The short-lived effort by the British censors to give “morbid and horrible” films their own restrictive adults-only category.
British censors have always fretted most about sex but horror comes a close second. As we saw in the horror comics and Video Nasties scares, the very idea of horror is upsetting to the censorial, who see the morbid, the sinister, the gruesome or the downright scary as being inherently unsavoury and dangerous to simple minds that will be damaged, corrupted or warped by such ideas. It’s a belief that has long gripped the British Board of Film Censors (as was)/British Board of Film Classification (as is). Even as ‘monster movies’ were being shown at kiddie matinees in the US, the British censors were slapping ‘adults only’ certificates on them – remember that such harmless fare as King Kong vs Godzilla was being rated ‘X’ by the BBFC as late as the mid-1960s.
In fact, the BBFC were so stressed at the idea of horror films that within a year or so of the genre becoming a recognised thing, it had imposed a special classification to deal with them. From 1913, the BBFC had two film ratings – U and A. The former was, then as now, for entirely wholesome movies that were suitable for all ages. The latter was to signify that a film had more adult themes and so might not be suitable for younger viewers – but significantly, neither actually had an age restriction. Like the U and PG of today, they were strictly advisory. But then came Universal’s Dracula and Frankenstein, along with all the other horror films that followed in their wake. In the summer of 1932, London County Council defined ‘horrific’ films as those “likely to frighten or horrify children under the age of 16 years” – less a genre-specific description and more a catch-all for what we might now call non-sexual ‘adult content’.
These ‘frightening’ films were a new and disturbing thing for the British authorities, always concerned that the lower orders might be corrupted by new and worrying art forms, even if the Universal films were based on classic novels of English literature that had already been adapted for the stage. Literature and the theatre have always been seen as more respectable than cinema in the UK – and if that’s true now, imagine how things must have been when talking pictures were still new and novel.
In January 1933, at the urging of the newly-formed government body Film Censorship Consultative Committee, the BBFC introduced a new advisory category specifically to deal with these unpleasant films – the ‘H’ certificate. The ‘H’, in case you hadn’t guessed, stood for ‘horrific’ and was initially an advisory statement, a way to let parents know that the film in question was particularly scary or unsavoury – at least in theory. But just as some local authorities had restricted ‘A’ films to adult audiences, so the ‘H’ was immediately treated in many areas of the country as an age-restricted category and several authorities banned under-16s from attending ‘H’ certificated films – which I suspect was the plan all along. After this period of testing the waters and seeing how people reacted to age restrictions on films rather than mere advice about suitability (and this was Britain, so of course, everyone was in favour of being told what to do), in May 1937 the ‘H’ was officially made the BBFC’s first age-restricted category with the certification of The Thirteenth Chair, a seance-based detective thriller. That it wasn’t a full-blooded monster movie that received the first ‘H’ is interesting and signalled that this new ‘adults only’ rating was going to be rather more expansive than people had perhaps expected.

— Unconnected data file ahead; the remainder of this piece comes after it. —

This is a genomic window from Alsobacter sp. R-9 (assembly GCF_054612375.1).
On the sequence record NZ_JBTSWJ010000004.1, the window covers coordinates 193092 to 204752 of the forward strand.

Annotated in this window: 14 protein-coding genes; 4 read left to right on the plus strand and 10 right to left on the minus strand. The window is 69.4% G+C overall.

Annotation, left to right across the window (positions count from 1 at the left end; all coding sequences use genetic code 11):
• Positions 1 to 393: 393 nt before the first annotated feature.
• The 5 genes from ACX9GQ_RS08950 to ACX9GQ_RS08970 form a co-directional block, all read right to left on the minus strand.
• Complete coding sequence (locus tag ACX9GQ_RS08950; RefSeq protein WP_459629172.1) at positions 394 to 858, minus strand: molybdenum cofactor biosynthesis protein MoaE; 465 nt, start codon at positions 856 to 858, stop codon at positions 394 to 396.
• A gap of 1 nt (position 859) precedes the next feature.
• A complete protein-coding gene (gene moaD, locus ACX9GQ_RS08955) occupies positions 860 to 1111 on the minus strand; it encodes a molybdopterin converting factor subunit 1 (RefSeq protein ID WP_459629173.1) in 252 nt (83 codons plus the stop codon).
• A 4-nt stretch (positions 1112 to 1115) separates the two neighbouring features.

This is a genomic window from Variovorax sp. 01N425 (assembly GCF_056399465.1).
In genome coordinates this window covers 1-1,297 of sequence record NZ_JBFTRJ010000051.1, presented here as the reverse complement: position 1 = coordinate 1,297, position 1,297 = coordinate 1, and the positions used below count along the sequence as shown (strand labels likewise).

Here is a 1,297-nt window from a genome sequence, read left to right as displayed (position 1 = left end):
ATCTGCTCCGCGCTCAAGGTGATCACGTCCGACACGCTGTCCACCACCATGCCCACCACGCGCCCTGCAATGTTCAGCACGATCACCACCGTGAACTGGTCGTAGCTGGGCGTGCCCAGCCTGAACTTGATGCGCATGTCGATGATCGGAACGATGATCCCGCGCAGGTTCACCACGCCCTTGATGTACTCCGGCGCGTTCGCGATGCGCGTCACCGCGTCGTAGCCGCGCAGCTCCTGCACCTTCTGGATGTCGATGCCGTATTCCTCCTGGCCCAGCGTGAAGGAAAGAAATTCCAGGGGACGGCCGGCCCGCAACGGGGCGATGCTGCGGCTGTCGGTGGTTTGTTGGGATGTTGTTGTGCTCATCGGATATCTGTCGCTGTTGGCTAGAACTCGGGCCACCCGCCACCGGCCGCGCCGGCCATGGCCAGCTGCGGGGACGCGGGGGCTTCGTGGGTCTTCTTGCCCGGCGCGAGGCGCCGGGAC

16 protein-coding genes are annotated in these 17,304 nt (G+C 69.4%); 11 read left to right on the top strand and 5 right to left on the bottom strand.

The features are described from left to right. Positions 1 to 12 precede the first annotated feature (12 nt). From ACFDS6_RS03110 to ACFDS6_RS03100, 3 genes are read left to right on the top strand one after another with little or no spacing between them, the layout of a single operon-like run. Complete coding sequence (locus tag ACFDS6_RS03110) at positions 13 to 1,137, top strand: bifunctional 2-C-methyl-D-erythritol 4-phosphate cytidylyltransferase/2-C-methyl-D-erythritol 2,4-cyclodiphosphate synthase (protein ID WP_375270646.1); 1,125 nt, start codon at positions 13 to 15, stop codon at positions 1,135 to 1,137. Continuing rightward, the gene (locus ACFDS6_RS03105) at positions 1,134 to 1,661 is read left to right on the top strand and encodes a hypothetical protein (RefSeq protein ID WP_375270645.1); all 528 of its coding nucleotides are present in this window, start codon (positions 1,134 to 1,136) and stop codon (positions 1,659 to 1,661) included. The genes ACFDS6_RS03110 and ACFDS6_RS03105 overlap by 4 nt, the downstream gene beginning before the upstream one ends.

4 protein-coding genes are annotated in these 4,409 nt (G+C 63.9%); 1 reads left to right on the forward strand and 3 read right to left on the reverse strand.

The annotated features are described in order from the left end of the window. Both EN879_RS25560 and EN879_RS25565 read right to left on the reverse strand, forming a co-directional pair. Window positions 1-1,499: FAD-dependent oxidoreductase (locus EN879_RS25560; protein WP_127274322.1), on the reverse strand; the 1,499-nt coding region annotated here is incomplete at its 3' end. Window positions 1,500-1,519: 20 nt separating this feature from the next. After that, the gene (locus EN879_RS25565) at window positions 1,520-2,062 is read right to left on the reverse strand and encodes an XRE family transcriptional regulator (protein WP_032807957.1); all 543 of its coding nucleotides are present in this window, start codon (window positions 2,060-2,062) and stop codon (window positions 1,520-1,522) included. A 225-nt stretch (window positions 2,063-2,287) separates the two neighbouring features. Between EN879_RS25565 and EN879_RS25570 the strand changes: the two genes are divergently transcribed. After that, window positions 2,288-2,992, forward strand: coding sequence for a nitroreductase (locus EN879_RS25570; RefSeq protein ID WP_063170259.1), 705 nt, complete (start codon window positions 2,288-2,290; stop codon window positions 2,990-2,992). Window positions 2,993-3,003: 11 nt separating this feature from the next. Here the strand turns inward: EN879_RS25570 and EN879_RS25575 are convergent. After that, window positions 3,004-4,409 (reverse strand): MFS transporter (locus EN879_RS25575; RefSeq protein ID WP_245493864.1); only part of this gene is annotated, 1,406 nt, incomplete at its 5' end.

The establishment of the ‘H’ gave some sort of official recognition to the horror film. Recognition is not respectability, of course. In the BBFC’s annual report of 1935, the organisation’s President Edward Shortt commented “Although a separate category has been established for these films, I am sorry to learn that they are on the increase, as I cannot believe that such films are wholesome, pandering as they do to the morbid and horrible”. And this was hardly an ‘anything goes’ category. Around the same time that the ‘H’ was being tested out, the BBFC rejected Freaks, Island of Lost Souls and The Monster Walks (the latter was passed ‘H’ within a few years; the former two had to wait a few decades before being approved for British release) – and over the existence of the certificate, when US horror had eased back considerably on the sadism and overt horror under the cosh of the Hays Code, the Board banned outright the likes of Bedlam and Buried Alive while cutting many other movies to make them suitable for UK audiences.
You might think that setting up a specific category for horror films would make classification straightforward – from this point onwards, any horror film would be slapped with an ‘H’ and that would be that. You would, of course, be wrong. The decisions over what was or wasn’t ‘horrific’ seemed to be very random. The films classified as ‘H’ include non-horror oddities such as Boy Slaves, A Child is Born, J’Accuse and United Nations War Crimes Film – the latter unquestionably horrific but perhaps something that all audiences needed to see. These movies sit alongside more traditional shockers like The Return of Dr X, Son of Frankenstein and The Vampire’s Ghost in a curious list of titles that feels all the more random when you realise that films like The Wolf Man, The Black Cat and The Bride of Frankenstein were passed ‘A’ (though the latter was re-rated ‘H’ for a 1943 re-release). Like most British film censorship – especially in the days before there were specific guidelines to follow – the ratings seemed to be at the whim of whoever watched the film that day.